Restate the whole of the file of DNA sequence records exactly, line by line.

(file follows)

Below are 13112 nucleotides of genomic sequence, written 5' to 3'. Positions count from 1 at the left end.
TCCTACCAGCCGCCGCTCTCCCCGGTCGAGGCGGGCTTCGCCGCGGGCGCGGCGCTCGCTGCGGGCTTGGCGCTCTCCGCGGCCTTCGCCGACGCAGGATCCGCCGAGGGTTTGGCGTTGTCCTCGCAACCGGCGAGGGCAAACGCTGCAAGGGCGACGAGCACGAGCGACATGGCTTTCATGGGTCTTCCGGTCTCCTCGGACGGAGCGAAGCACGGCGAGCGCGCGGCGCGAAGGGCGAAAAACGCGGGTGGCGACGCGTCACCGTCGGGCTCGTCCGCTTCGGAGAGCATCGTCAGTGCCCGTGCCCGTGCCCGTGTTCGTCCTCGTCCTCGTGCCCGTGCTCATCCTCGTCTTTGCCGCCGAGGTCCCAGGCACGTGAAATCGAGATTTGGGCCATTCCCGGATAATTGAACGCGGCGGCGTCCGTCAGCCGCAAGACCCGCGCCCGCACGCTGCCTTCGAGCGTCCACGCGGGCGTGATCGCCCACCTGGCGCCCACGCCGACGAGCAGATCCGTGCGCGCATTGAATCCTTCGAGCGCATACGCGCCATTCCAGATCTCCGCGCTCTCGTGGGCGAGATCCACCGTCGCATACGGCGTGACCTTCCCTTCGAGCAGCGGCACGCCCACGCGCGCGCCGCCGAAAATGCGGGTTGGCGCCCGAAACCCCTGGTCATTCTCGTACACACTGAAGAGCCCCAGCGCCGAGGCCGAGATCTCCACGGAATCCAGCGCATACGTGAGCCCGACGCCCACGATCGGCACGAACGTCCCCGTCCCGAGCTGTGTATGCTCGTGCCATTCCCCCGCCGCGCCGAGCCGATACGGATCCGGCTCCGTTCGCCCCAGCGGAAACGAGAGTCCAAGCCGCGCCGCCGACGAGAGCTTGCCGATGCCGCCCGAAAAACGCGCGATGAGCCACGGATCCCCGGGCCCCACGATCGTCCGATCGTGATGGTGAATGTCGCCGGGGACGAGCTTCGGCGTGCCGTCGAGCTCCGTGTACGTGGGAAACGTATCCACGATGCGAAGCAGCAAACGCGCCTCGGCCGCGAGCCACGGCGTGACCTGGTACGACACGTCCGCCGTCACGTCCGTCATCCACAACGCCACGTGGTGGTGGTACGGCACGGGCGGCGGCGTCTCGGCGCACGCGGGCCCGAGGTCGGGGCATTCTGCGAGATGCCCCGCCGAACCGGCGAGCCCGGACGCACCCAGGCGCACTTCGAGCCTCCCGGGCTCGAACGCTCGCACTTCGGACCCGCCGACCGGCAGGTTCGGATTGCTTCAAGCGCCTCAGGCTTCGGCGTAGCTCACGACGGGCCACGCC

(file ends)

Below are 13112 nucleotides of genomic sequence, written 5' to 3'. Positions count from 1 at the left end.
TCCTACCAGCCGCCGCTCTCCCCGGTCGAGGCGGGCTTCGCCGCGGGCGCGGCGCTCGCTGCGGGCTTGGCGCTCTCCGCGGCCTTCGCCGACGCAGGATCCGCCGAGGGTTTGGCGTTGTCCTCGCAACCGGCGAGGGCAAACGCTGCAAGGGCGACGAGCACGAGCGACATGGCTTTCATGGGTCTTCCGGTCTCCTCGGACGGAGCGAAGCACGGCGAGCGCGCGGCGCGAAGGGCGAAAAACGCGGGTGGCGACGCGTCACCGTCGGGCTCGTCCGCTTCGGAGAGCATCGTCAGTGCCCGTGCCCGTGCCCGTGTTCGTCCTCGTCCTCGTGCCCGTGCTCATCCTCGTCTTTGCCGCCGAGGTCCCAGGCACGTGAAATCGAGATTTGGGCCATTCCCGGATAATTGAACGCGGCGGCGTCCGTCAGCCGCAAGACCCGCGCCCGCACGCTGCCTTCGAGCGTCCACGCGGGCGTGATCGCCCACCTGGCGCCCACGCCGACGAGCAGATCCGTGCGCGCATTGAATCCTTCGAGCGCATACGCGCCATTCCAGATCTCCGCGCTCTCGTGGGCGAGATCCACCGTCGCATACGGCGTGACCTTCCCTTCGAGCAGCGGCACGCCCACGCGCGCGCCGCCGAAAATGCGGGTTGGCGCCCGAAACCCCTGGTCATTCTCGTACACACTGAAGAGCCCCAGCGCCGAGGCCGAGATCTCCACGGAATCCAGCGCATACGTGAGCCCGACGCCCACGATCGGCACGAACGTCCCCGTCCCGAGCTGTGTATGCTCGTGCCATTCCCCCGCCGCGCCGAGCCGATACGGATCCGGCTCCGTTCGCCCCAGCGGAAACGAGAGTCCAAGCCGCGCCGCCGACGAGAGCTTGCCGATGCCGCCCGAAAAACGCGCGATGAGCCACGGATCCCCGGGCCCCACGATCGTCCGATCGTGATGGTGAATGTCGCCGGGGACGAGCTTCGGCGTGCCGTCGAGCTCCGTGTACGTGGGAAACGTATCCACGATGCGAAGCAGCAAACGCGCCTCGGCCGCGAGCCACGGCGTGACCTGGTACGACACGTCCGCCGTCACGTCCGTCATCCACAACGCCACGTGGTGGTGGTACGGCACGGGCGGCGGCGTCTCGGCGCACGCGGGCCCGAGGTCGGGGCATTCTGCGAGATGCCCCGCCGAACCGGCGAGCCCGGACGCACCCAGGCGCACTTCGAGCCTCCCGGGCTCGAACGCTCGCACTTCGGACCCGCCGACCGGCAGGTTCGGATTGCTTCAAGCGCCTCAGGCTTCGGCGTAGCTCACGACGGGCCACGCC